Overview of the project
CAMGEW – Cameroon Gender and Environment Watch’s project is being carried out for communities around the Kilum-Ijim forest area. It provides an innovative model for biodiversity preservation, based on community forest-management to increase the production of honey, and on the development of markets for finished products to generate income for the local populations living in and around those highly biodiverse areas.
The project aims to increase the number of trees especially bee loving trees in the Kilum-Ijim forest, and increase honey production. The project will also strengthen the honey value chain development by improving the production, quality of the finished products, and developing good markets. The program trains bee farmers in honey production, bees wax extraction from honey and transformation of honey products to detergents, lotions, candles, honey juice and wine.
Project beneficiaries receive training in entrepreneurship, and in honey value chain development. This leads to job creation, and generate revenues for the local population. The development of this green value chain reduces pressure on natural resources, encourages communities to support conservation efforts, promotes community solidarity, builds capacity among community leaders, including women, and improve the livelihood of the population.
The main purposes are to 1/ preserve the forest of Kilum-Ijim, and 2/ support the forest communities to improve their livelihoods.
08/01/2019 project still in progress
Between 2012 and 2020, CAMGEW has successfully:
- Planted over 87300 bee-loving trees in the forest of Kilum-Ijim
- Conducted forest education for more than 56000 community members
- Developed 3 tree nurseries with over 100.000 tree
- Trained over 2000 bee farmers in honey production, its product quality control, and bees wax extraction.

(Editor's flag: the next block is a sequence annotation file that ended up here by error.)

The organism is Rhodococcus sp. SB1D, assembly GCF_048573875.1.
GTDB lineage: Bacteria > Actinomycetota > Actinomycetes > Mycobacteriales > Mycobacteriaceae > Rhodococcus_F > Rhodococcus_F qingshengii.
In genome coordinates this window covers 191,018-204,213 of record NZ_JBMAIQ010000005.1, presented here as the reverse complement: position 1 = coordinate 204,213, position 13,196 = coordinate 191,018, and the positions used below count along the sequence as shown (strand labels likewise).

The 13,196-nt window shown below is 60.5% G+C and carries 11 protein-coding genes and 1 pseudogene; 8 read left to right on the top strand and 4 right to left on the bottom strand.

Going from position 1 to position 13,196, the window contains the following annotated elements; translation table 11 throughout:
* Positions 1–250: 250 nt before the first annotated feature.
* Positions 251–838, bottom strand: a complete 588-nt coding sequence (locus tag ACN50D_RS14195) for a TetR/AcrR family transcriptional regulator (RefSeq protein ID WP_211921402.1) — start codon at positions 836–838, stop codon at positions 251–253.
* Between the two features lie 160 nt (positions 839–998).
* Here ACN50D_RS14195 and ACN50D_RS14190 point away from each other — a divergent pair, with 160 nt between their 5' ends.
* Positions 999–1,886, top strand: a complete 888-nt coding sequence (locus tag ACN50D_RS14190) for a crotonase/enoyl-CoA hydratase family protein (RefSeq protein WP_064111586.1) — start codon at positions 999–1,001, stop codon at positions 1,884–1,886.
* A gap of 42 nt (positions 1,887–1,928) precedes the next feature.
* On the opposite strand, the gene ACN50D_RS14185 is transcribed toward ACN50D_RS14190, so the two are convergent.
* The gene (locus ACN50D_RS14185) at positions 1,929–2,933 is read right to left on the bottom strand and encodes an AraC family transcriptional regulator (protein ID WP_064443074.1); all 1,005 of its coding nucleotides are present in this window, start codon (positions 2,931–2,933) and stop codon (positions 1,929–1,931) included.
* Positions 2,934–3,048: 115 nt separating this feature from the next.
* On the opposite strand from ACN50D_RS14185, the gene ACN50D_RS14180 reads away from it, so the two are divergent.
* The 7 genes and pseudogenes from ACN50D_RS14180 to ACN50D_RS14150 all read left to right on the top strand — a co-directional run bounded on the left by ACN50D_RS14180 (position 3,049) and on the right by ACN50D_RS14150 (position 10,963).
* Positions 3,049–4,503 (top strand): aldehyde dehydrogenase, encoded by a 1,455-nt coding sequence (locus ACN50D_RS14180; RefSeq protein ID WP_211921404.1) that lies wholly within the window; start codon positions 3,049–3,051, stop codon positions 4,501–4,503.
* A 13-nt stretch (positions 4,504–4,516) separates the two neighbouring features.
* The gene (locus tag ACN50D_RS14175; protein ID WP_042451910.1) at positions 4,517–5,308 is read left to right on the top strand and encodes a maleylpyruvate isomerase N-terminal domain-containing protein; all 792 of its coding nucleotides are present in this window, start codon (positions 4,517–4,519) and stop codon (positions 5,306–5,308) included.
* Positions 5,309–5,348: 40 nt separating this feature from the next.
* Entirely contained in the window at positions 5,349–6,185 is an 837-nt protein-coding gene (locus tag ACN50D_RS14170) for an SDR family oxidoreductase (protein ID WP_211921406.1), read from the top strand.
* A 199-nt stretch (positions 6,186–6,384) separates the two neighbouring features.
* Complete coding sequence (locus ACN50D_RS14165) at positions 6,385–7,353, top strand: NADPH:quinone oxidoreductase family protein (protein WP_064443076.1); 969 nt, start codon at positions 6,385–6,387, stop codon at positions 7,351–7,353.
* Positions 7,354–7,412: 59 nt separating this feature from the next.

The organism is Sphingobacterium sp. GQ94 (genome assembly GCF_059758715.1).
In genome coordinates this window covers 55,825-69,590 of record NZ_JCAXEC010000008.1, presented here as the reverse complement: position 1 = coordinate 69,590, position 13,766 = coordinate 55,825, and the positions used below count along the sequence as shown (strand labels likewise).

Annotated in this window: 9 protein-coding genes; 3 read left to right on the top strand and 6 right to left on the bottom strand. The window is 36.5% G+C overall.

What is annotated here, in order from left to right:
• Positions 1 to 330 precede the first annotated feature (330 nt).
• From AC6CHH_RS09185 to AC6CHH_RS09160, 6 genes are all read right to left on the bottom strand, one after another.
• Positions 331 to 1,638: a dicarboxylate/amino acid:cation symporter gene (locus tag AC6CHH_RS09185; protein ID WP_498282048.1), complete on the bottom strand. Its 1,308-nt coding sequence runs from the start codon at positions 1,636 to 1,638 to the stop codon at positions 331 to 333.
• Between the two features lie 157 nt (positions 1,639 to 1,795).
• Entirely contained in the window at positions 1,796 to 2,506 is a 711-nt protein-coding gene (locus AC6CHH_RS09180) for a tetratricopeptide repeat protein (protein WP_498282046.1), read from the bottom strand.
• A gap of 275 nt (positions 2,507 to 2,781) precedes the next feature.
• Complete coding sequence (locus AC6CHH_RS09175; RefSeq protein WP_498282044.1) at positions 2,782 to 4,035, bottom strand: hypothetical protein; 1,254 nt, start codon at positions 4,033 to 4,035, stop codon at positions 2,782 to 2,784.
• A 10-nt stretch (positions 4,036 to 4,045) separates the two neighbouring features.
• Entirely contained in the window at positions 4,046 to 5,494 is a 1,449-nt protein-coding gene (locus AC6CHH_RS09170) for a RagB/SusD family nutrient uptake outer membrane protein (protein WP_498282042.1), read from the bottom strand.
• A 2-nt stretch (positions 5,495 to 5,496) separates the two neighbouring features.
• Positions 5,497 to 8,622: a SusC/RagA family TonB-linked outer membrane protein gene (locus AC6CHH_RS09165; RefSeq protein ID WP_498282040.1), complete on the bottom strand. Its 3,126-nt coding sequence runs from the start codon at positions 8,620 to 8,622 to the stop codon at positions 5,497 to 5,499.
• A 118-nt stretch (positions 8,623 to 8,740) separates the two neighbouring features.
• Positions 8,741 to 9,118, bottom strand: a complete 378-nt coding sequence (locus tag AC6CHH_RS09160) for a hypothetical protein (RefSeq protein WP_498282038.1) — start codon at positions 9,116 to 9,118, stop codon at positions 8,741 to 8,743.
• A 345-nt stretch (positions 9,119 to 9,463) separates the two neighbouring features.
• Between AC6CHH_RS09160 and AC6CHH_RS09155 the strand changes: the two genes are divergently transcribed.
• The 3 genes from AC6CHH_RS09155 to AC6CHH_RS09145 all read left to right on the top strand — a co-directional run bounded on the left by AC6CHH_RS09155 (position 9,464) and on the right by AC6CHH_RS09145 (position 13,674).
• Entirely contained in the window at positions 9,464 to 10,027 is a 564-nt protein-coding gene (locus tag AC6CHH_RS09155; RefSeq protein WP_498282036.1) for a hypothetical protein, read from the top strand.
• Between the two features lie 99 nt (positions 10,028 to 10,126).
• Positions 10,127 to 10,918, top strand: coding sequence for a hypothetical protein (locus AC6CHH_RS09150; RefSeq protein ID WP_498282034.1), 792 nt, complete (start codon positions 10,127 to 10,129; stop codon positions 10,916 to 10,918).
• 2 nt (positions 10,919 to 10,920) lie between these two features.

- Distributed above 1354 beehives to trained bee farmers
- Helped organize over 2000 bee farmers into 5 Oku White Honey cooperatives located around the forest
- Women and youths were both allocated at least 30% of the positions in honey cooperatives to encourage them in pursuing apiculture
- Created a CAMGEW-HONEYSHOP in Bamenda urban center to convert bee farmers honey to money. The Honey shop sells various honey, bees wax, candles, bee suits, bee smokers, honey wine, honey juice, bees wax and powder soap, body lotion, etc.
- 225 women and youths have been trained in entrepreneurship, and in honey value chain development
- 161 women and youths have been trained in the production of bees wax soap, powder soap and candles
- 59 women and youths have also been trained in the production of honey juice and wine
- Created 2 Forest multi-stakeholder platforms [one in Oku and another Nso for Bikov community forest] to exchange ideas on forest issues and assist in decision making
- The 7 Forest Management Institutions (FMIs) in the region of Kilum, that manage community forests, have been reorganized by CAMGEW and other stakeholders after more than 10 years after their terms in office ended.
- 777 farmers have also been trained in agroforestry techniques
As of December 2020:
- About 1600 women have been trained to increase business skills
- 1325 women received financial assistance in the form of loans of about US$ 5500 monthly as alternative sources of livelihood to the forest. This served as forest microfinance for women
- 24 teenage boys and girls have been trained in dress making, shoe making, and hair dressing
- 20 teenage girls have also been trained in recycling plastics, and old African fabric to produce jewels, hand bags, belts, etc.